Given those kinds of incentives (and/or that kind of frank thuggery) it’s a credit to Gary and Kim’s integrity that the Journal didn’t back down, and did continue to call out crap when confronted with steaming piles of it. At the same time, though, it seems like being embedded in that world would have to affect your worldview — or, to look at it another way, to have wanted to be in that world, and to have worked to be in that world, means that your worldview would have to sync up to some degree with that of the folks you’re criticizing. Kim may not agree about what it means to love comics — but he does agree that loving comics is a reasonable criterion by which to judge comics critics. And that love should, in this view, extend to comics as a whole — very definitely including super-hero comics. he takes care to show that he has the right and the standing to sneer at the most recent X-book, by declaring that he has no prejudice against the genre as a whole. Recognizing Steve Englehart as a glorious treasure is part and parcel of recognizing the lousiness of the Micronauts.
This is not really where I’m coming from. I would never say that I loved comics, nor would I necessarily say with Kim that it’s “a great and wonderful medium.” Certainly, there are some great comics — and then there are lots and lots and lots of terrible comics (some of which Kim signals out for praise.) Certainly, comics isn’t any greater a medium than music, or art, or literature, or film…or possibly video games, which I know almost nothing about. Comics perhaps can do some unique things — but doing unique things isn’t unique. Every medium has its own history and its own formal potential. Why praise one in particular? Why love one in particular? And why should loving one in particular be a condition for criticizing that one? Or to put it another way, why do I need to be a fan to point out that Green Lantern/Green Arrow is clumsy, overblown agitprop, in which the vivid, dramatic visuals mostly serve to emphasize the self-parody?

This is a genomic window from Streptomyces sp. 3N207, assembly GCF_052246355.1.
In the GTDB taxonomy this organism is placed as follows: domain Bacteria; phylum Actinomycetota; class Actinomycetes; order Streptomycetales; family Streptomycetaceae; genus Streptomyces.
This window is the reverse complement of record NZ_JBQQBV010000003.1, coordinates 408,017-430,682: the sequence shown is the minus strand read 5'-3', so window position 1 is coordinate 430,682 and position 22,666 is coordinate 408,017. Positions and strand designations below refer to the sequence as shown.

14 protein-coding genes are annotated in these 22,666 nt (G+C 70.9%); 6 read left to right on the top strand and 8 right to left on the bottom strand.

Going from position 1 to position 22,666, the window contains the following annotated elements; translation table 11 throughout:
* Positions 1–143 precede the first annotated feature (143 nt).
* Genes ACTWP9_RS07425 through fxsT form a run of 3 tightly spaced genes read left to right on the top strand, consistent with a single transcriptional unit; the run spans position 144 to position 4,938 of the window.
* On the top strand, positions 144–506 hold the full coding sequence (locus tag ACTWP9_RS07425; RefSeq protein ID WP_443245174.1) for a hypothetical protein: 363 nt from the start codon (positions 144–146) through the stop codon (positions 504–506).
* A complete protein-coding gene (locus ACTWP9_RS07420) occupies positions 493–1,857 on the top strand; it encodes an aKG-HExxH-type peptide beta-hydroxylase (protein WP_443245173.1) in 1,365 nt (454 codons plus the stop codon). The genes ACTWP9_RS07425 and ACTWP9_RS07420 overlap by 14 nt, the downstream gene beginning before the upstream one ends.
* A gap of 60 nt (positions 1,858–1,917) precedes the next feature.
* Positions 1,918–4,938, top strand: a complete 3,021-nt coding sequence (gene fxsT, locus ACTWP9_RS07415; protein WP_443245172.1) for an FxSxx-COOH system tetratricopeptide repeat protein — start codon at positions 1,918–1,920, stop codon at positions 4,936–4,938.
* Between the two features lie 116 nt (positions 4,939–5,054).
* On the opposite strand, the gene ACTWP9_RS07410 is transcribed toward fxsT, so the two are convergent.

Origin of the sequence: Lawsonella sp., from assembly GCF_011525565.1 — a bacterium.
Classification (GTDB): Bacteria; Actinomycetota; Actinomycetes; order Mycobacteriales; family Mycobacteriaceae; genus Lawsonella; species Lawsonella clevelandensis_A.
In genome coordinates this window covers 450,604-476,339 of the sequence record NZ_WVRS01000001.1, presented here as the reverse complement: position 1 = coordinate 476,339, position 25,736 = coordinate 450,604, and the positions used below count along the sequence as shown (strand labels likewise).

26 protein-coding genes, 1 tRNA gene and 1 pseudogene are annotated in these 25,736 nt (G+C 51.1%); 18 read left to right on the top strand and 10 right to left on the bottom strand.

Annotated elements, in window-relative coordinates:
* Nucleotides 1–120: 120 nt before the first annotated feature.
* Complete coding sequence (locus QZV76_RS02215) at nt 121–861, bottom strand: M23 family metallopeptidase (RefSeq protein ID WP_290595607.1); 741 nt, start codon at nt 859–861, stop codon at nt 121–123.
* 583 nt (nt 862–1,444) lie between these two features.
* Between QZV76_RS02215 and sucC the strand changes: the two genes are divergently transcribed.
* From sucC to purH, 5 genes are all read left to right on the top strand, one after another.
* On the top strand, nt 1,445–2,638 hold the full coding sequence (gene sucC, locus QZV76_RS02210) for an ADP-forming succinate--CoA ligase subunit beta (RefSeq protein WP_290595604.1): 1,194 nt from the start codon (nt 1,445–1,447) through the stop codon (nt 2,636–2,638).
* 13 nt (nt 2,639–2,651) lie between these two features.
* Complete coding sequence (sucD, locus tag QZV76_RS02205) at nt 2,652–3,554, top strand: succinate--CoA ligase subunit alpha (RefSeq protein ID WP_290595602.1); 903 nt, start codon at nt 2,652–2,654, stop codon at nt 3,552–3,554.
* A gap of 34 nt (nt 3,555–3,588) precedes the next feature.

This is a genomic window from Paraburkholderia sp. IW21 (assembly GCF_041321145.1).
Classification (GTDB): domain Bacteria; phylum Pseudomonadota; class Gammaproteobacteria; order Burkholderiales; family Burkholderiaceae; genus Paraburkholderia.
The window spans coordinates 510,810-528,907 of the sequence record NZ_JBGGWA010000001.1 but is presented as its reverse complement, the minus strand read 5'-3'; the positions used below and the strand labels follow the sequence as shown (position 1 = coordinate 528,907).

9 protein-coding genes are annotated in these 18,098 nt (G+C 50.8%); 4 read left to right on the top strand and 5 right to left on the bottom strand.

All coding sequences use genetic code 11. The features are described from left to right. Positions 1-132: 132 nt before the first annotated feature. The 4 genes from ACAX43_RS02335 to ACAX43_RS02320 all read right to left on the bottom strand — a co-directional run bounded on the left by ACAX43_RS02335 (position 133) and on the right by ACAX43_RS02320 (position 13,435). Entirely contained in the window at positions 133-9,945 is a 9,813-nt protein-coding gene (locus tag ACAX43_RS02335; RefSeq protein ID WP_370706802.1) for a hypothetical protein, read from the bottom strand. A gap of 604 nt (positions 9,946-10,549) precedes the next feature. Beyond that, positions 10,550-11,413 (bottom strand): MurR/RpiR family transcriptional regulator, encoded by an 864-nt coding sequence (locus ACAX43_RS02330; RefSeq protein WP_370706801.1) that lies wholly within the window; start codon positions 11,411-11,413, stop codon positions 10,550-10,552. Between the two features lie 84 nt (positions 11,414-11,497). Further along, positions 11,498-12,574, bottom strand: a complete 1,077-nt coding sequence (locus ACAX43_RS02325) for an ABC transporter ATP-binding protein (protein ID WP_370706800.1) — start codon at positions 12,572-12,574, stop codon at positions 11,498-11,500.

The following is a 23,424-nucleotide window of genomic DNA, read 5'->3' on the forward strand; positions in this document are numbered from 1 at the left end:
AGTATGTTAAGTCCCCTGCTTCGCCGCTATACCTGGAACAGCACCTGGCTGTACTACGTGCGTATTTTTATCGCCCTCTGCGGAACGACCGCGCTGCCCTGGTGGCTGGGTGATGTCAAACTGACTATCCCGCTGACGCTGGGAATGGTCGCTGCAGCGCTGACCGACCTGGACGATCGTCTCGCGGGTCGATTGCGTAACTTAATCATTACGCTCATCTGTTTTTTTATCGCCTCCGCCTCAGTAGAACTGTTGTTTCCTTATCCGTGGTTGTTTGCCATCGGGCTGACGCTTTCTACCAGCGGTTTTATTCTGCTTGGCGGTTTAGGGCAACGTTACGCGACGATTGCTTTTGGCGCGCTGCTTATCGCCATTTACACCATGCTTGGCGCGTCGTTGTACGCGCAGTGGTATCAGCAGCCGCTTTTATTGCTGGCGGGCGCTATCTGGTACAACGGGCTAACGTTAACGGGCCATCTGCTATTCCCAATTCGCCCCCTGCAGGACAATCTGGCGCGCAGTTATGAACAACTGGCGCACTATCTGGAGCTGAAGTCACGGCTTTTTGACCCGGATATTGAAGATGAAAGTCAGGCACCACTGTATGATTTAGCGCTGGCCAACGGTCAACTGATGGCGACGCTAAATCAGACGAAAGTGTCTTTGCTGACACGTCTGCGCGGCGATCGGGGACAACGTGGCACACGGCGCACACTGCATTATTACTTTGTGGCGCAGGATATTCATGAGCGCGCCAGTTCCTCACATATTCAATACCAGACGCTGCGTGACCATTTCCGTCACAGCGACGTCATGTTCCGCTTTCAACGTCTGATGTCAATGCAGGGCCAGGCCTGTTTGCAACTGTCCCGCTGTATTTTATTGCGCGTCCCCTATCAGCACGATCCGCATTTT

One reason to be a fan, perhaps, is that fandom — to some extent in 1980, and even more now — is the way that our cultural interests are organized. Kim’s love of comics (and TCJ’s love of comics) was an essential part of what the magazine was and how it became so important; that love was the reason it could be so connected, however ambivalently, to the institutions and communities that Kim is, in this essay, both defending himself from and insisting on his own place within. It was the love that powered his long, long list of achievements as publisher, translator, critic, advocate, and editor.
Criticism without a basis in a fan culture of love, on the other hand, isn’t likely to produce such achievements. The common community, the common audience, and the common institutions, which spring out of commitment to a particular medium are vital to organizing and perpetuating communities, audiences and institutions. Placing yourself outside of community puts you outside of community; you end up, by definition, not talking to a whole lot of people.
Still, I like to think that there’s some worth in comics criticism, or any criticism, even by folks like me who don’t necessarily have a special fondness for comics in particular. Different perspectives can, perhaps, pick out different gems, as well as different warts. And different loves, or different kinds of loves, can maybe create different communities, or different connections between existing ones. Kim and TCJ and Fantagraphics are a longstanding and impressive demonstration of what those committed to comics can do for comics, and for art. But I think too that one measure of comics’ worth is, or will be, that they can speak not just to fans, but even to those who don’t have a stake in loving them.
As most folks reading this probably know, Kim Thompson passed away last month. The last time I communicated with him was when he, graciously as always, declined an invitation to participate in our anniversary of hate.
…and I just went back through my too-few emails from Kim and found one where he was talking about how much he loved translating that just about made me cry.